Among the many original descriptions in Aristotle's De historia animalium, the founding work of descriptive zoology, was the first to description of pseudoscorpions. These Aristotle probably found among book rolls in a library where they would have been feeding on booklice. Pseudoscorpions are generally beneficial to humans since they prey on clothes moth larvae, carpet beetle larvae, booklice, ants, mites, and small flies. They are tiny and inoffensive, and are rarely seen due to their size. Aristotle wrote in Book V, Chapter 26 of his De historia animalium:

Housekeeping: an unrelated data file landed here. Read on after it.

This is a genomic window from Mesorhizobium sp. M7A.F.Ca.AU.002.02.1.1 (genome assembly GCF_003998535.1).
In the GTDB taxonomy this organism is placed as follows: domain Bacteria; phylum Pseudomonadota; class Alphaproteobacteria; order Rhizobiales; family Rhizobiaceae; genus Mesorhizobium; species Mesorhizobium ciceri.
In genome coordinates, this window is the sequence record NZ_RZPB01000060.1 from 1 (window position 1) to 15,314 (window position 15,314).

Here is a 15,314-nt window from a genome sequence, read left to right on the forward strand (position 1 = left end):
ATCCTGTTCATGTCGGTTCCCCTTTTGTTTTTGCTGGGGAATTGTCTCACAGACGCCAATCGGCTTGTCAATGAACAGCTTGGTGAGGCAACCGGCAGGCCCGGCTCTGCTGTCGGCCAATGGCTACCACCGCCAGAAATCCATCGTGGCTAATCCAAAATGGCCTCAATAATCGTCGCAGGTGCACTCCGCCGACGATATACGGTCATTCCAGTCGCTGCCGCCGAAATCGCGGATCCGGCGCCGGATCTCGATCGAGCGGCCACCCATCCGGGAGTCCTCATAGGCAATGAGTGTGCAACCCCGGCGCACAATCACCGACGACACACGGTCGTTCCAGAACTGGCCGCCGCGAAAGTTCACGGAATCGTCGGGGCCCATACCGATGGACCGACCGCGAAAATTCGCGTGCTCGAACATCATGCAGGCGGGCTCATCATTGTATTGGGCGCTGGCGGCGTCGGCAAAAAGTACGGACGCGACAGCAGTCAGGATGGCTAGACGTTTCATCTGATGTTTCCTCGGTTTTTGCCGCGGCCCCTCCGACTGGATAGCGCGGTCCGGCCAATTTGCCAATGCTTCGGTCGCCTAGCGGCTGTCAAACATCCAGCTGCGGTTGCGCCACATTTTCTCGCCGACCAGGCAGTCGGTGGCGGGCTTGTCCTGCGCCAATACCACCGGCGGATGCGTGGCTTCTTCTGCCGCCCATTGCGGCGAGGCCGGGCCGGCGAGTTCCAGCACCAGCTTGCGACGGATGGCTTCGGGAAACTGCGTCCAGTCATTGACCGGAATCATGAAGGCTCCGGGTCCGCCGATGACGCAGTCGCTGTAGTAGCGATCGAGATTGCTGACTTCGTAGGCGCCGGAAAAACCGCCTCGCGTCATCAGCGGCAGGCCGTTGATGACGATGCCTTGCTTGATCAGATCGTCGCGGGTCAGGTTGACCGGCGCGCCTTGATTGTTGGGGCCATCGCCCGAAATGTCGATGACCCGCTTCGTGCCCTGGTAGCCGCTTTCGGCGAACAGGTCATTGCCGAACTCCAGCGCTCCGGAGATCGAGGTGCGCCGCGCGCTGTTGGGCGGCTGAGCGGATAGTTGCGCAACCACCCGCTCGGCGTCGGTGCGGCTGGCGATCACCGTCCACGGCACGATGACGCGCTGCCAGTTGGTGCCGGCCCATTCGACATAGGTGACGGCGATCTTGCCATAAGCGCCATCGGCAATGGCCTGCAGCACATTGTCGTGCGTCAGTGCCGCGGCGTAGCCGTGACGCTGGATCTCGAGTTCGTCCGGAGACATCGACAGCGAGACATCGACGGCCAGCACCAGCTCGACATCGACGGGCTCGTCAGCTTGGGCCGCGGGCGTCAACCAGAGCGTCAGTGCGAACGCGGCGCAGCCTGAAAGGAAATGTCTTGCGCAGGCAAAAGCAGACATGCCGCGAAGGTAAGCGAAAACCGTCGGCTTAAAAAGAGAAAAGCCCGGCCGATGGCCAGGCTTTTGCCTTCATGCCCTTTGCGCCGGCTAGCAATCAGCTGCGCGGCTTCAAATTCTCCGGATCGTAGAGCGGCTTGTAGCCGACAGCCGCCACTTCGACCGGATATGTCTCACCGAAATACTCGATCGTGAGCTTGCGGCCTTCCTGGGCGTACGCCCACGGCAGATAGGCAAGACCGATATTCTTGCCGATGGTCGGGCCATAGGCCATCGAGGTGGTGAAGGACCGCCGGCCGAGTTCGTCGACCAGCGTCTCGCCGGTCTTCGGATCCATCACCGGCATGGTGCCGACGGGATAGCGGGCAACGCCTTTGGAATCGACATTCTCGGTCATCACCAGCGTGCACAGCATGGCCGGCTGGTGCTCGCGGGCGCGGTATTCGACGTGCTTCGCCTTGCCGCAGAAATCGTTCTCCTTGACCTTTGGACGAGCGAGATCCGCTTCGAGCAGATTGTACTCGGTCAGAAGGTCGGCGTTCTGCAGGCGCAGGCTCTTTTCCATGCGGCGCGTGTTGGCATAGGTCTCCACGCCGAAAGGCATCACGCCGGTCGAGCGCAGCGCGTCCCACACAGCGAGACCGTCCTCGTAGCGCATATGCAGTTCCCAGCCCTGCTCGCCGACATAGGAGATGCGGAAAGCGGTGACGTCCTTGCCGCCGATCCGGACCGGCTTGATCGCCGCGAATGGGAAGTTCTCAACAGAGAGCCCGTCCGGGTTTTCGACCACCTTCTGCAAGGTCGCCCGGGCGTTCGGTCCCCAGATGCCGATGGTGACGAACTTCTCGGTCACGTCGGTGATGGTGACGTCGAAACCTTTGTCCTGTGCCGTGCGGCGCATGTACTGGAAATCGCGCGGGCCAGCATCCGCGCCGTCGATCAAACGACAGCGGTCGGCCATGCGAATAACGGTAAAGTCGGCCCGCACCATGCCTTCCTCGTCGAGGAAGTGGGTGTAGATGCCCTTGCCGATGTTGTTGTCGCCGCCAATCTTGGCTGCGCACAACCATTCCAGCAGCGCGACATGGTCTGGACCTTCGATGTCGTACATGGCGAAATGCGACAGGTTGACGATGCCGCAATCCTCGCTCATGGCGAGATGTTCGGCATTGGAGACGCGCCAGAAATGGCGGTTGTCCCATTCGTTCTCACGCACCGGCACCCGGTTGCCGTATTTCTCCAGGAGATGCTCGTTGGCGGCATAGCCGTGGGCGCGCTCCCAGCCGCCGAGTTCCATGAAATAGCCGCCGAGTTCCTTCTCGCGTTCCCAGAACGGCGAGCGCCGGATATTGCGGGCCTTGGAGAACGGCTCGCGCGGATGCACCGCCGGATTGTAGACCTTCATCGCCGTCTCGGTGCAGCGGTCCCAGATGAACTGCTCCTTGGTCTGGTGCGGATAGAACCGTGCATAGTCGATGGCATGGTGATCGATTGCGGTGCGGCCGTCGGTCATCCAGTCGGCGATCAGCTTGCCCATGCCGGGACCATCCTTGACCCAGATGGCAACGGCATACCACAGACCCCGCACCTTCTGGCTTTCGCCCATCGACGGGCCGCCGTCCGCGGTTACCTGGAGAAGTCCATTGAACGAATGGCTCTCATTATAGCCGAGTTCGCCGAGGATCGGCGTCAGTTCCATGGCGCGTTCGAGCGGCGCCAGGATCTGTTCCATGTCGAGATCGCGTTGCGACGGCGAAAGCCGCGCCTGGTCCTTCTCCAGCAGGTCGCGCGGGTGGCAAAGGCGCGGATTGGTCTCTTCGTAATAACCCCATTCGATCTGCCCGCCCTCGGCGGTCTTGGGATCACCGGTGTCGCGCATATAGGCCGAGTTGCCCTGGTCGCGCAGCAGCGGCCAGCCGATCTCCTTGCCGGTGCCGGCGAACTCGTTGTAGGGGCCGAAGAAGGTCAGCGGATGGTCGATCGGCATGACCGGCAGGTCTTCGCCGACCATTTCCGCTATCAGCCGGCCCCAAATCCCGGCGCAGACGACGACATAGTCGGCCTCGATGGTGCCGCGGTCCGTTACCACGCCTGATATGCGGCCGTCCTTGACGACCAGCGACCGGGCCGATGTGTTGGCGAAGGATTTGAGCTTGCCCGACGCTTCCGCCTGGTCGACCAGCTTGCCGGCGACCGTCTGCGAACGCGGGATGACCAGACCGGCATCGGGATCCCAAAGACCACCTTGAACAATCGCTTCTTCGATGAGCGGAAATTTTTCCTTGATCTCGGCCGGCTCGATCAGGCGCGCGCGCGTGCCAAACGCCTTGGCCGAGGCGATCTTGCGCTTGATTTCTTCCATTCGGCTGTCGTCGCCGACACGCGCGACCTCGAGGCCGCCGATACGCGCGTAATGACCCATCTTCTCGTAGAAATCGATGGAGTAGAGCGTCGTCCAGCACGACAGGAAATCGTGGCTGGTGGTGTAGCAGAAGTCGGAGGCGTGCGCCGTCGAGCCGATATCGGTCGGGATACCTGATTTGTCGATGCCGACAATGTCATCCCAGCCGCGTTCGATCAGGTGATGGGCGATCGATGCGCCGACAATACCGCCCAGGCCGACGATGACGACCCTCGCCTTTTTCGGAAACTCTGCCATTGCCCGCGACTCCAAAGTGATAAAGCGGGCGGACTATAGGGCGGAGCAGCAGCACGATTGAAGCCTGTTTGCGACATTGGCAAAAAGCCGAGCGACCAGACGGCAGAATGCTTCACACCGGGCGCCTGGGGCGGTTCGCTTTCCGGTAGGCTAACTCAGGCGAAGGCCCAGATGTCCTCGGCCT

"1. There are also other minute animals, as I observed before, some of which occur in wool, and in woollen goods; as the moths, which are produced in the greatest abundance when the wool is dusty, as especially if a spider is enclosed with them, for this creature is thirsty, and dries up any fluid which may be present. This worm also occurs in garments. There is one which occurs in old honeycombs, like the creature which inhabits dry wood; this appears to be the least of all creatures, it is called acari, it is white and small. Others also are found in books, some of which are like those which occur in garments; others are like scorpions; they have no tails, and are very small. And on the whole, they occur in everything, so to say, which from being dry, becomes moist, or being moist, becomes dry, if it has any life in it" (Aristotle's History of Animals, In Ten Books, Translated by Richard Cresswell [London, 1862] 135).